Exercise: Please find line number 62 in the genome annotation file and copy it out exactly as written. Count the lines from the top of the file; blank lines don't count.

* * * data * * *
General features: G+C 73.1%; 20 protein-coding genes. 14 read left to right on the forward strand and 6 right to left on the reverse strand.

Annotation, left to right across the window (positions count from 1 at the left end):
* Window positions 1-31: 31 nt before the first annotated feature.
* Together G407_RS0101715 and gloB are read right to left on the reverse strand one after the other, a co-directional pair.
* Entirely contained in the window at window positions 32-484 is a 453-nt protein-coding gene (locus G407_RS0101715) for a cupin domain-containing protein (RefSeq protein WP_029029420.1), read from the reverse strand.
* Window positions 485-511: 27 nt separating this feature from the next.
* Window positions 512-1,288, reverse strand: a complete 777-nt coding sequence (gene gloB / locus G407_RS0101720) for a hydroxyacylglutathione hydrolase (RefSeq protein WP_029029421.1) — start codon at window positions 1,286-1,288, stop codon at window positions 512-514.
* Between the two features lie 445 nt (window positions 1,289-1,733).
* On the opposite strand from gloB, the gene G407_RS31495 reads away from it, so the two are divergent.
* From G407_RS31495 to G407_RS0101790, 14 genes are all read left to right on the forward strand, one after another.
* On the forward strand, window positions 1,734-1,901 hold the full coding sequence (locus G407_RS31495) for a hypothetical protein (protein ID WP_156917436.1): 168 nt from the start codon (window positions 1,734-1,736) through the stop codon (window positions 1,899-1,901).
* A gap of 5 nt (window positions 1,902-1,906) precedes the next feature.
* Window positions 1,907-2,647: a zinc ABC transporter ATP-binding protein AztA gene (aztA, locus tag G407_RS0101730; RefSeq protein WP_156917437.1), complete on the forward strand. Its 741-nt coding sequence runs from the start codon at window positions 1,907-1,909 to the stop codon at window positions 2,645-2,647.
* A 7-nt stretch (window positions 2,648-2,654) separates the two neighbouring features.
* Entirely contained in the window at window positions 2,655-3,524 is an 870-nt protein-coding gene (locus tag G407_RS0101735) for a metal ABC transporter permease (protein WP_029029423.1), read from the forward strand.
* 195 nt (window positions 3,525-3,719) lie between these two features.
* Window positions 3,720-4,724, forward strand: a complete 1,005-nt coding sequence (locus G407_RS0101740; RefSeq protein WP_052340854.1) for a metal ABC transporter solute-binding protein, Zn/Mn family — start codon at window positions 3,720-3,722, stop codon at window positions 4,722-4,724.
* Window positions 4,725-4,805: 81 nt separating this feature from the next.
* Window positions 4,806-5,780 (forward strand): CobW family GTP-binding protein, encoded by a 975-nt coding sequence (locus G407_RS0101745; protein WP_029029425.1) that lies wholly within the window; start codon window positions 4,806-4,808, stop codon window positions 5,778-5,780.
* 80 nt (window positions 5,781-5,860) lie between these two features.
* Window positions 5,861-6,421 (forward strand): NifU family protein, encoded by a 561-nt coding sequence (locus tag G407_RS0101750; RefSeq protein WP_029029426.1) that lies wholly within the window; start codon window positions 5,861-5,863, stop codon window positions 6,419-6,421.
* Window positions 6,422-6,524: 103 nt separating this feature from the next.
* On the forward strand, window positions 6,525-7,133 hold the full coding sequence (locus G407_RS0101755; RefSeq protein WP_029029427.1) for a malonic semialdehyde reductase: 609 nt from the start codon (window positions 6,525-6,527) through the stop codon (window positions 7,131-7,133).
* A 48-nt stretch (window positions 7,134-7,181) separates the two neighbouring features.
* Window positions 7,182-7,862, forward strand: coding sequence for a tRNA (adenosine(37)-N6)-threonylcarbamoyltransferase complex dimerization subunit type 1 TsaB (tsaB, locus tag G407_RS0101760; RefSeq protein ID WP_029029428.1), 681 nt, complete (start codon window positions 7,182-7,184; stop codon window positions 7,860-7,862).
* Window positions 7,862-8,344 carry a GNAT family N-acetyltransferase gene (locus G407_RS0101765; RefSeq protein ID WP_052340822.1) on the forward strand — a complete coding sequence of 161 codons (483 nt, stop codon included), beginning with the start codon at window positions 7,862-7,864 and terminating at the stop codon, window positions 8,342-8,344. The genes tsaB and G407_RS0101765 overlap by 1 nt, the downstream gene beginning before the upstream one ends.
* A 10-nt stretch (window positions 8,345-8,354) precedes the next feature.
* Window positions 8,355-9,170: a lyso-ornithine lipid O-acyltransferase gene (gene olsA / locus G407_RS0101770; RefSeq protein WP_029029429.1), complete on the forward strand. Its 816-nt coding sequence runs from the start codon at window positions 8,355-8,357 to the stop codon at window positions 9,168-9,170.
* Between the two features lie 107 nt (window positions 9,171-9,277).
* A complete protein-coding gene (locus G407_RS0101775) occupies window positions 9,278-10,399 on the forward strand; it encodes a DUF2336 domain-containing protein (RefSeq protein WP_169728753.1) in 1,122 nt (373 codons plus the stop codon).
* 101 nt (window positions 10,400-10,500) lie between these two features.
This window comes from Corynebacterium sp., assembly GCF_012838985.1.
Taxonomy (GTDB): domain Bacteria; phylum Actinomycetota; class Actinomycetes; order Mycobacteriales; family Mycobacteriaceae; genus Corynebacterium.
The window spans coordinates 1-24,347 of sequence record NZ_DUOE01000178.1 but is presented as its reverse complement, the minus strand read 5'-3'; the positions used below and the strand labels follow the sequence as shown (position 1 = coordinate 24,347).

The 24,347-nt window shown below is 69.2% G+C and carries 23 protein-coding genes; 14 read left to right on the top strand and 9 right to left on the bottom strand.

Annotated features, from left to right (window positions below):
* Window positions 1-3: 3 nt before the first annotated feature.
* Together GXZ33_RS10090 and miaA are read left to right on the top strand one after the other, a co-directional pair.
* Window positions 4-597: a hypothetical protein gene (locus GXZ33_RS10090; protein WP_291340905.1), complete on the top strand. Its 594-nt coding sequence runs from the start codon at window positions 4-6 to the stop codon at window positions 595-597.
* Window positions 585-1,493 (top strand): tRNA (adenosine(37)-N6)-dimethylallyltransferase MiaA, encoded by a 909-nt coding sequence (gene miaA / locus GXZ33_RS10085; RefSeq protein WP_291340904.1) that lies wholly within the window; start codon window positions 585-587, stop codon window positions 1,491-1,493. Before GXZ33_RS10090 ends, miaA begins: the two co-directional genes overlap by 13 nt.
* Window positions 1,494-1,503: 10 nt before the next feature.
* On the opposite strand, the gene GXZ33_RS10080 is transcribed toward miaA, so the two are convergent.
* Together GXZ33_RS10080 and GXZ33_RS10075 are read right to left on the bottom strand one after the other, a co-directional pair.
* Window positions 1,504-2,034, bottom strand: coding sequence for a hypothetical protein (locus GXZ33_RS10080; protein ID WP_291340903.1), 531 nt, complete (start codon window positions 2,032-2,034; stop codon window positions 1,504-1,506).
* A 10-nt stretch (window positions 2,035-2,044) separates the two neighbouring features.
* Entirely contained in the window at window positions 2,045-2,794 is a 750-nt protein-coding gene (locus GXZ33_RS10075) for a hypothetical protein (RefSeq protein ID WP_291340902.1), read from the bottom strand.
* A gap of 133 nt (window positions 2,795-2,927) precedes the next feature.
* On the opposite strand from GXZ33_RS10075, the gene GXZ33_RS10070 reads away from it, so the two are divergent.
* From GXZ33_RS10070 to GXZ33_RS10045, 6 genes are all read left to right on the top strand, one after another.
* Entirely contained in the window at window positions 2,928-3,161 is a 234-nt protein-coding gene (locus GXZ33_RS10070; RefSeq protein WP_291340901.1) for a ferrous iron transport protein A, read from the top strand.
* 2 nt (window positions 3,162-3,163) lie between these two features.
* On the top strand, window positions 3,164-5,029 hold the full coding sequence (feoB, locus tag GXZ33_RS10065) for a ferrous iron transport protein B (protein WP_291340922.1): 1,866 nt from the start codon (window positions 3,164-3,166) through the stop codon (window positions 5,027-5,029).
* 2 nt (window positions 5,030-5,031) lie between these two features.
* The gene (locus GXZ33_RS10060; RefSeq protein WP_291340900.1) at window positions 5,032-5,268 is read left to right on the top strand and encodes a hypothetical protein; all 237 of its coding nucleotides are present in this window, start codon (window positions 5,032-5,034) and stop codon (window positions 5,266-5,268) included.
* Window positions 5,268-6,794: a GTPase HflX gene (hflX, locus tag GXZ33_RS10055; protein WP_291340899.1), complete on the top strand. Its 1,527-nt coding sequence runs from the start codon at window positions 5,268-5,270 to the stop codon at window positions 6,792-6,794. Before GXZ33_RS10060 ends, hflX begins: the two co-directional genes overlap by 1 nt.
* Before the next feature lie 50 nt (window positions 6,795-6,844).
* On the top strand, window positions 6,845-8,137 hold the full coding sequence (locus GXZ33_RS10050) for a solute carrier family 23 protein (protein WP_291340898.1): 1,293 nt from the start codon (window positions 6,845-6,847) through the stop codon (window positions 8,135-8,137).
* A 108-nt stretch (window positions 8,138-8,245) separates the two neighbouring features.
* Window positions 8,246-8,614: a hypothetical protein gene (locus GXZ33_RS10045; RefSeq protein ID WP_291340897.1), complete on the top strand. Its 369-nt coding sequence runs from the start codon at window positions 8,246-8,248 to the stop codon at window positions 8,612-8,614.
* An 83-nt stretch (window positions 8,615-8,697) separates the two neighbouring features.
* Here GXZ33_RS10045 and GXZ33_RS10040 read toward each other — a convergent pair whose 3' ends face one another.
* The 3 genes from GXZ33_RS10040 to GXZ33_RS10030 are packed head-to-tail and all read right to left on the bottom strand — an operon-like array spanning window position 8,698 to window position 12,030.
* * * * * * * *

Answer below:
* The 3 genes from GXZ33_RS10040 to GXZ33_RS10030 are packed head-to-tail and all read right to left on the bottom strand — an operon-like array spanning window position 8,698 to window position 12,030.